The problem that needs solving is a roughly $85 billion shortfall for government retirement funds, a vast gap between the money they have now and the money they’ll have to pay out in the decades ahead. The state’s current plan for filling that gap requires enormous increases in the state’s annual pension contributions. It jumps by $1 billion in the coming year.
Finding a way to close that gap without bankrupting the state was a top priority for Illinois leaders this year.
Madigan and House Republicans settled on the idea of pressuring people to accept smaller annual cost-of-living increases to their pensions after retirement.
The cooperative approach ended Wednesday when Madigan suddenly introduced a version of the pension plan that also would make downstate and suburban Chicago schools responsible for their employees’ future retirement costs, putting them on even footing with Chicago schools.
The idea wasn’t new. But Madigan suddenly adding it to a bill and pressing for a quick vote incensed Republicans. Feeling betrayed, they began withholding support for what had been a bipartisan budget and attacking Madigan.
Eventually, Madigan announced he was withdrawing his version of the pension plan and turning the legislation over to Cross.
Cross kept the idea of cutting retirees’ cost-of-living increase, but he rejected shifting pension costs to schools. Instead, he proposed making schools responsible for retirement costs created when districts grant generous raises late in an employee’s career.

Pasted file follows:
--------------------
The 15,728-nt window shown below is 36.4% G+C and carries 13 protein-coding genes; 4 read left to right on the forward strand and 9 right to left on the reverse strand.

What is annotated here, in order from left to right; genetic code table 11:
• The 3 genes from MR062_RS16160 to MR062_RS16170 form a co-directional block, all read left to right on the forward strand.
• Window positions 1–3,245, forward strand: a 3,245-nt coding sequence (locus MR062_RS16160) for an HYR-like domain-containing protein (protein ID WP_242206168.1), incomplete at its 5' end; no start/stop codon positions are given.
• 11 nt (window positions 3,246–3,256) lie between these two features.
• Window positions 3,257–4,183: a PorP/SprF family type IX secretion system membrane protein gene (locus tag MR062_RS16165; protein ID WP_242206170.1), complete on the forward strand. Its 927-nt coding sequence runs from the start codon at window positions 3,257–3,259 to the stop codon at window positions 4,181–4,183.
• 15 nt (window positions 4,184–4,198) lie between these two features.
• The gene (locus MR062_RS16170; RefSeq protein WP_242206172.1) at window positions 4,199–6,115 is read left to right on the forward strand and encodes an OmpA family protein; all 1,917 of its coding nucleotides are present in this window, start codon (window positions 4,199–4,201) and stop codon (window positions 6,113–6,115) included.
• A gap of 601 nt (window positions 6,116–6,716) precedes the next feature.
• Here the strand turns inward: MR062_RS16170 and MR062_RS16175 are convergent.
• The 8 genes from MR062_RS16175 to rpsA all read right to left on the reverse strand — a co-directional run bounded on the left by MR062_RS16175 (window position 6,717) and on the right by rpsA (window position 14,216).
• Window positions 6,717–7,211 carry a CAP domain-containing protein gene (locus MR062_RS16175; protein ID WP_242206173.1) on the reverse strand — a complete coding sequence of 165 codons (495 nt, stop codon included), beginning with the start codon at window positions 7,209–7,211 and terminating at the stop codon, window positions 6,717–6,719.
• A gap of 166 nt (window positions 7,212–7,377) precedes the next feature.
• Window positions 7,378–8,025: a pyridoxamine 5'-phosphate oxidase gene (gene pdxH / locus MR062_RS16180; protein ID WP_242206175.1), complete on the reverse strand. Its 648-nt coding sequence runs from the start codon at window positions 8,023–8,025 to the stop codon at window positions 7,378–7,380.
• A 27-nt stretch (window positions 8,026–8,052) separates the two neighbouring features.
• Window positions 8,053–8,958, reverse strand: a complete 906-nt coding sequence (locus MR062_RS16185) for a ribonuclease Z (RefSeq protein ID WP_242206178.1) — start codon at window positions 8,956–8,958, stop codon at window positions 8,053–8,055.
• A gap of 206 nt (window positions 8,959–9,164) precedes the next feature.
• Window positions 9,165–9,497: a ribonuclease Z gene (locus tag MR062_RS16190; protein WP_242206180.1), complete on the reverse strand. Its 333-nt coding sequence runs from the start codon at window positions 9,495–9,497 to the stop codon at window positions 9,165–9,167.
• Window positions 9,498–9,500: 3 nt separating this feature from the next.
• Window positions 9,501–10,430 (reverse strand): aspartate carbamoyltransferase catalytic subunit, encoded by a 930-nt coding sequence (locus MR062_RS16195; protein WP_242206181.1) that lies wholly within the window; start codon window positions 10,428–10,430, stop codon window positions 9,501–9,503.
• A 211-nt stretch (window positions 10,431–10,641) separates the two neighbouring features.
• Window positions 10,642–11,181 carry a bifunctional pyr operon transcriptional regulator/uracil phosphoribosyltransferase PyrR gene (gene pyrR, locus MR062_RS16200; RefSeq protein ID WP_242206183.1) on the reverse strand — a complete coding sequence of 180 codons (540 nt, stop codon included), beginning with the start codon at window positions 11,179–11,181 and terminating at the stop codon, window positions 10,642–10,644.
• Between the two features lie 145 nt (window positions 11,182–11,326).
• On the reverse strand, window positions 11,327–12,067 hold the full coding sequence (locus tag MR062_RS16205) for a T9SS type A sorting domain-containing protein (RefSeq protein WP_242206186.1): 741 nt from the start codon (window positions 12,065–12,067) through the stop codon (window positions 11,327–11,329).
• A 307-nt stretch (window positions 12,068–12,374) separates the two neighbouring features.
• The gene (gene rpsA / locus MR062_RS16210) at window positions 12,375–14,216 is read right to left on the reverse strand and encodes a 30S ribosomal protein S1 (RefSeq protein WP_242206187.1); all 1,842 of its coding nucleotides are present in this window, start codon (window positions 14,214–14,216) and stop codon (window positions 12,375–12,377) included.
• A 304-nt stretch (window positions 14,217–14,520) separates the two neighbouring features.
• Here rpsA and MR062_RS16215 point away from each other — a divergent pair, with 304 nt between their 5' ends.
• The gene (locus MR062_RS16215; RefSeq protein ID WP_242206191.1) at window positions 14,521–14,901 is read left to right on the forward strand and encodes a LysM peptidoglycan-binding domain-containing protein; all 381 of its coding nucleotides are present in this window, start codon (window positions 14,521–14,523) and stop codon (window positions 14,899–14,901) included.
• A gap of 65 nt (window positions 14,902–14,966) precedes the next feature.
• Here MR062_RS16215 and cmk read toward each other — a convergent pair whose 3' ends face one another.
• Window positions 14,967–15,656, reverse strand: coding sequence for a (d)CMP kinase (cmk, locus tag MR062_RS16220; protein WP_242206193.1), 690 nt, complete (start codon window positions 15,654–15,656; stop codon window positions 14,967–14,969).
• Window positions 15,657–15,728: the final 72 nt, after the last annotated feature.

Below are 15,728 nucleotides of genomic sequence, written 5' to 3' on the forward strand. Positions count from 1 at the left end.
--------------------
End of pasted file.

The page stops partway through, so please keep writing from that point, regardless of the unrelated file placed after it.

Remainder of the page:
Unions opposed that proposal, just as they had Madigan’s. Teachers and school administrators alike said the Cross plan would create more uncertainty for districts than Madigan’s gradual pension shift.
Still, it looked like things might be wrapped up quickly.
Most Republicans would vote for the Cross plan, the thinking went, and a healthy number of Democrats would go along with it as the only available option. Approval by the pension committee Thursday morning, which included Madigan’s top lieutenant, reinforced that idea.
That changed when Madigan announced he would vote “no.” Many rank-and-file Democrats decided to follow his example. Republicans, consulting with Quinn’s office, found that they couldn’t get close to the 60 votes they needed.
Rep. Jim Watson of Jacksonville, a member of Cross’ leadership team, acknowledged he doesn’t know of Madigan ever saying he would work to pass Cross’ bill. The assumption, he said, was that previous joint efforts would carry over to the latest version.
Of course, those previous efforts were before Republicans publicly rebuked Madigan, calling him a tyrant and accusing Democrats of cutting funds for diabetes research to punish GOP lawmakers whose children suffer from the disease.
Madigan always made clear that he continued to support the pension shift. He said he was shelving his proposal only because the governor asked him to. When it came time to vote on the Republican version, spokesman Steve Brown said, Madigan didn’t pressure legislators to oppose Cross.
Nekritz said she never received any pressure from Madigan. But Democrats who weren’t deeply familiar with the pension bills would tend to follow his lead, she said.
“It does send a signal. On things we’re not familiar with, we all look to leadership,” Nekritz said.